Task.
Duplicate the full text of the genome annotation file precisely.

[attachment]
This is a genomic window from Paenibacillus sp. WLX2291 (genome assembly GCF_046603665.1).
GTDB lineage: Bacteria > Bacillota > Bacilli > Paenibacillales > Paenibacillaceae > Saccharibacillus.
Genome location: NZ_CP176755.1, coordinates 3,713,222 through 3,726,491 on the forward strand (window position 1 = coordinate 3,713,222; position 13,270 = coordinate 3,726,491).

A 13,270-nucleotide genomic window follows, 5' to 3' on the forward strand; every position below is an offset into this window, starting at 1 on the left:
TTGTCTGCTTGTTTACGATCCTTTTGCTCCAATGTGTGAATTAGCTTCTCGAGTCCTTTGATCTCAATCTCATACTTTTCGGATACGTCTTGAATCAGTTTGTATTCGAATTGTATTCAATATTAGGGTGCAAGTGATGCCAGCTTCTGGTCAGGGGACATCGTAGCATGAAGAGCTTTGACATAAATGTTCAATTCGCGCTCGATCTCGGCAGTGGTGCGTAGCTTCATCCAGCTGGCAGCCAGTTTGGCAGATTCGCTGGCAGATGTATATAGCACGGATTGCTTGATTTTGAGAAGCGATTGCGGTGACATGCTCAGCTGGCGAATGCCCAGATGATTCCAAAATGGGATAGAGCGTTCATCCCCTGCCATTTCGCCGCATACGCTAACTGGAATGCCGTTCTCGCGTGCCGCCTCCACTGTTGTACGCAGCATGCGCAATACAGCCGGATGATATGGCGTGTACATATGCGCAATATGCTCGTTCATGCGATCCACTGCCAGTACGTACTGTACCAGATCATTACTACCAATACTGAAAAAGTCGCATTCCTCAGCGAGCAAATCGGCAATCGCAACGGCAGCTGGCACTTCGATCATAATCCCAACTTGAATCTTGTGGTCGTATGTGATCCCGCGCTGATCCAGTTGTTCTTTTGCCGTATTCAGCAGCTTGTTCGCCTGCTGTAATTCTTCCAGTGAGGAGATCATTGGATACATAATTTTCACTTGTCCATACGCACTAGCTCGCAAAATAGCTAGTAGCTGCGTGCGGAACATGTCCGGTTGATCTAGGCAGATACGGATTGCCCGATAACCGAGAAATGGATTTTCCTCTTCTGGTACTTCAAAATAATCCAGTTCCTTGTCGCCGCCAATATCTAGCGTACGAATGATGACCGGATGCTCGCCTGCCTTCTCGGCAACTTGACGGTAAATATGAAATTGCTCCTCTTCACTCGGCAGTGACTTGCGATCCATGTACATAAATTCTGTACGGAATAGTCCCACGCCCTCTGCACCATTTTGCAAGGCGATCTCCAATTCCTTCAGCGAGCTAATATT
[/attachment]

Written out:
This is a genomic window from Paenibacillus sp. WLX2291 (genome assembly GCF_046603665.1).
GTDB lineage: Bacteria > Bacillota > Bacilli > Paenibacillales > Paenibacillaceae > Saccharibacillus.
Genome location: NZ_CP176755.1, coordinates 3,713,222 through 3,726,491 on the forward strand (window position 1 = coordinate 3,713,222; position 13,270 = coordinate 3,726,491).

A 13,270-nucleotide genomic window follows, 5' to 3' on the forward strand; every position below is an offset into this window, starting at 1 on the left:
TTGTCTGCTTGTTTACGATCCTTTTGCTCCAATGTGTGAATTAGCTTCTCGAGTCCTTTGATCTCAATCTCATACTTTTCGGATACGTCTTGAATCAGTTTGTATTCGAATTGTATTCAATATTAGGGTGCAAGTGATGCCAGCTTCTGGTCAGGGGACATCGTAGCATGAAGAGCTTTGACATAAATGTTCAATTCGCGCTCGATCTCGGCAGTGGTGCGTAGCTTCATCCAGCTGGCAGCCAGTTTGGCAGATTCGCTGGCAGATGTATATAGCACGGATTGCTTGATTTTGAGAAGCGATTGCGGTGACATGCTCAGCTGGCGAATGCCCAGATGATTCCAAAATGGGATAGAGCGTTCATCCCCTGCCATTTCGCCGCATACGCTAACTGGAATGCCGTTCTCGCGTGCCGCCTCCACTGTTGTACGCAGCATGCGCAATACAGCCGGATGATATGGCGTGTACATATGCGCAATATGCTCGTTCATGCGATCCACTGCCAGTACGTACTGTACCAGATCATTACTACCAATACTGAAAAAGTCGCATTCCTCAGCGAGCAAATCGGCAATCGCAACGGCAGCTGGCACTTCGATCATAATCCCAACTTGAATCTTGTGGTCGTATGTGATCCCGCGCTGATCCAGTTGTTCTTTTGCCGTATTCAGCAGCTTGTTCGCCTGCTGTAATTCTTCCAGTGAGGAGATCATTGGATACATAATTTTCACTTGTCCATACGCACTAGCTCGCAAAATAGCTAGTAGCTGCGTGCGGAACATGTCCGGTTGATCTAGGCAGATACGGATTGCCCGATAACCGAGAAATGGATTTTCCTCTTCTGGTACTTCAAAATAATCCAGTTCCTTGTCGCCGCCAATATCTAGCGTACGAATGATGACCGGATGCTCGCCTGCCTTCTCGGCAACTTGACGGTAAATATGAAATTGCTCCTCTTCACTCGGCAGTGACTTGCGATCCATGTACATAAATTCTGTACGGAATAGTCCCACGCCCTCTGCACCATTTTGCAAGGCGATCTCCAATTCCTTCAGCGAGCTAATATT